The binocular is fully multicoated with the best coatings available at the time. The objectives have a strong blue tint in broad daylight, while the eye lenses display a purple-green bloom. Coatings have improved somewhat from the 1990s though, but the ones applied to this instrument are more than adequate for use in most lighting situations, but maybe not my first choice on dull winter days or at dawn and dusk, where newer coating technologies clearly excel over older treatments.
The Dioptron shows some internal reflections when pointed at a bright streetlight but they are fairly weak and not especially consequential. The exit pupils look good with minimal levels of peripheral light around them.
Optically, the view is very impressive; sharp, nice contrast, and commanding a large sweetspot. The instrument shows some mild pincushion distortion and field curvature out near the field stops as well as lateral colour. The field stops are beautifully delineated in the Dioptron, something I’ve really come to appreciate in binocular optics. This nifty little 8 x 32 Porro delivers terrific 3D impressions of the landscape, a feature that continues to endear these instruments to me. Comparing the Dioptron to the Nikon E II 8 x 30, I judged their central sharpness to be very comparable. The latter serves up a brighter image with more contrast though, and its superior coatings were better at suppressing glare. The Nikon E II has a noticeably wider field – 8.8 degrees versus 8.25 degrees – but the Dioptron is plenty wide enough for most applications. In addition, the Nikon E II has a significantly better close focus than the Dioptron(1.96m versus 2.56m).
I think I prefer the focuser on the Dioptron. It’s super smooth, gliding with all the gracefulness of the innards of a Swiss watch. Images snap to an absolute focus with no ambiguity. This renders it an excellent birding glass in good light. As the light fades in the evening, however, the superior light transmission of the Nikon glass is easy to see. Its images are significantly brighter. Again, these comparative tests are not meant to portray the Dioptron in a negative light, only to show how it’s a product of its time. Optical coatings have improved since the 1990s and the Nikon has some of the very best available.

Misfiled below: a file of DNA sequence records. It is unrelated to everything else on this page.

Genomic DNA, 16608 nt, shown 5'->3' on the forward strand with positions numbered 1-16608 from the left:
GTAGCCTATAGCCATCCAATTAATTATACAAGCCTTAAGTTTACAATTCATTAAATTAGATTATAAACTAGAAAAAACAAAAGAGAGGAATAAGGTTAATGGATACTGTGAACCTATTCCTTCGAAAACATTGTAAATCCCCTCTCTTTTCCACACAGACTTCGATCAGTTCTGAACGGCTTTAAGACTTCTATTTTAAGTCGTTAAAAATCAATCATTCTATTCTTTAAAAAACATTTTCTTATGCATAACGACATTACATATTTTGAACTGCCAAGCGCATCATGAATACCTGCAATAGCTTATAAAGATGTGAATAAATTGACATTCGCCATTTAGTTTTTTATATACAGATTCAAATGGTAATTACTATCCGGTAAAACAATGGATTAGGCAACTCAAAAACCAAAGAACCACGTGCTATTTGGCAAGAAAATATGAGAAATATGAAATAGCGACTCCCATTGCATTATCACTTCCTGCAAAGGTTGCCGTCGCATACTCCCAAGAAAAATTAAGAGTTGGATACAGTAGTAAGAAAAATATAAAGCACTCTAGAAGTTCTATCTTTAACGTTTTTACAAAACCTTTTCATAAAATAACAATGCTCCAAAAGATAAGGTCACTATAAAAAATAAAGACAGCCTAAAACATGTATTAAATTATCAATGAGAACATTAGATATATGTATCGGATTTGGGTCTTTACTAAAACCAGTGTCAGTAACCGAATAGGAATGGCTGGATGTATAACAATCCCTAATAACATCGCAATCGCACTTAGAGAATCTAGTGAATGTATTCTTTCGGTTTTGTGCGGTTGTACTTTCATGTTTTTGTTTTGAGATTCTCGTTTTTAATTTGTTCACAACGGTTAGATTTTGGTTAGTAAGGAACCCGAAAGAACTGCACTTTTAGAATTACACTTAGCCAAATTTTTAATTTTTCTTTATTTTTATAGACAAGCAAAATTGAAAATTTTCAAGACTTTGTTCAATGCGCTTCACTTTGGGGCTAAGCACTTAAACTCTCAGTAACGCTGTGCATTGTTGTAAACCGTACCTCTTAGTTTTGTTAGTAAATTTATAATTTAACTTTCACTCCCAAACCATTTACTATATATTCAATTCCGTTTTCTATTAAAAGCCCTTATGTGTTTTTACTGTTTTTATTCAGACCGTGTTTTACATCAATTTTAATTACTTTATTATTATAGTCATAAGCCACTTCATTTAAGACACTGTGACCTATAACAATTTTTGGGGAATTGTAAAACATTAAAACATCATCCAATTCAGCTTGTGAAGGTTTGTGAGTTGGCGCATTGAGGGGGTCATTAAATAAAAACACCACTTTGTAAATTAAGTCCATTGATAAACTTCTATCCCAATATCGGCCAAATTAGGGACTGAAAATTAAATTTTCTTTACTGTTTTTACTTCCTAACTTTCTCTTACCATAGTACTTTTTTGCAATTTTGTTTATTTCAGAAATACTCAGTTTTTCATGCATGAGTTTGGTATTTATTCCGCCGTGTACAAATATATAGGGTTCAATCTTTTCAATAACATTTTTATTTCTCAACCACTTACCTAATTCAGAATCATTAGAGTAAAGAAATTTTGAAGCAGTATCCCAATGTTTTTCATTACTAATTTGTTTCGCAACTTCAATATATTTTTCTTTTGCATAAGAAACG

As soon as it arrived back from its restoration, I took it off for a saunter to one of my local patches. I was lucky enough to register my first sighting this season of a group of Swallows. At first, I was overjoyed to see just one, its distinctive fork tail gleaming in weak Spring sunshine, perched high in the trees near Culcreuch Pond, resting from its long sojourn from North Africa. But as I scanned the high branches of a few other trees in the vicinity, I caught sight of several others. Some of them took to flight, gliding low over the fields with breakneck speed. What a thrill!
On another occasion, I brought both the Dioptron and my small Zeiss Terrra ED 8 x 25 pocket binocular into the west end of Glasgow to visit my in-laws and to do a spot of urban birding. I’m glad I brought both along, because it gave me an opportunity to compare both. The Zeiss is a nice pocket glass to be sure, but it can never approach the huge step-up in performance of a high-class 8 x 30. Size-wise, there’s not an enormous difference between these instruments – both could pass as pocket binoculars – but from the point of view of sheer performance, the Zeiss didn’t even come close!
When the Dioptron was first marketed in the UK, it commanded a price tag of about £120 back in the early 1990s. But there’s an interesting twist to the story of this model. The gentleman I bought the Russian Tento 7 x 35 from, Phil Grimsey, informed me that he had acquired a Japanese-made 8 x 32 from a charity shop going under the name of Panorama Puma. It was probably made for the German market.
The chassis was identical to the Dioptron as were the antireflection coatings applied.
This suggests the instrument was rebadged under several names and was not exclusively developed by Opticron. That said, Phil is also chuffed to bits with his own lucky acquisition.
So, was it worth the restoration fee? You betcha!
I prepared a sarcophagus for the Dioptron; a simple plastic Tupperware container filled with silica gel desiccant, to dry out its interior and keep it dry, rendering it functionally fog proof so that it can work in all weathers.
Thanks for reading!
Neil English has included a chapter on classic binoculars in his new book, Choosing & Using Binoculars: A Guide for Stargazers, Birders and Outdoor Enthusiasts, which hits the shelves in the fall of 2023.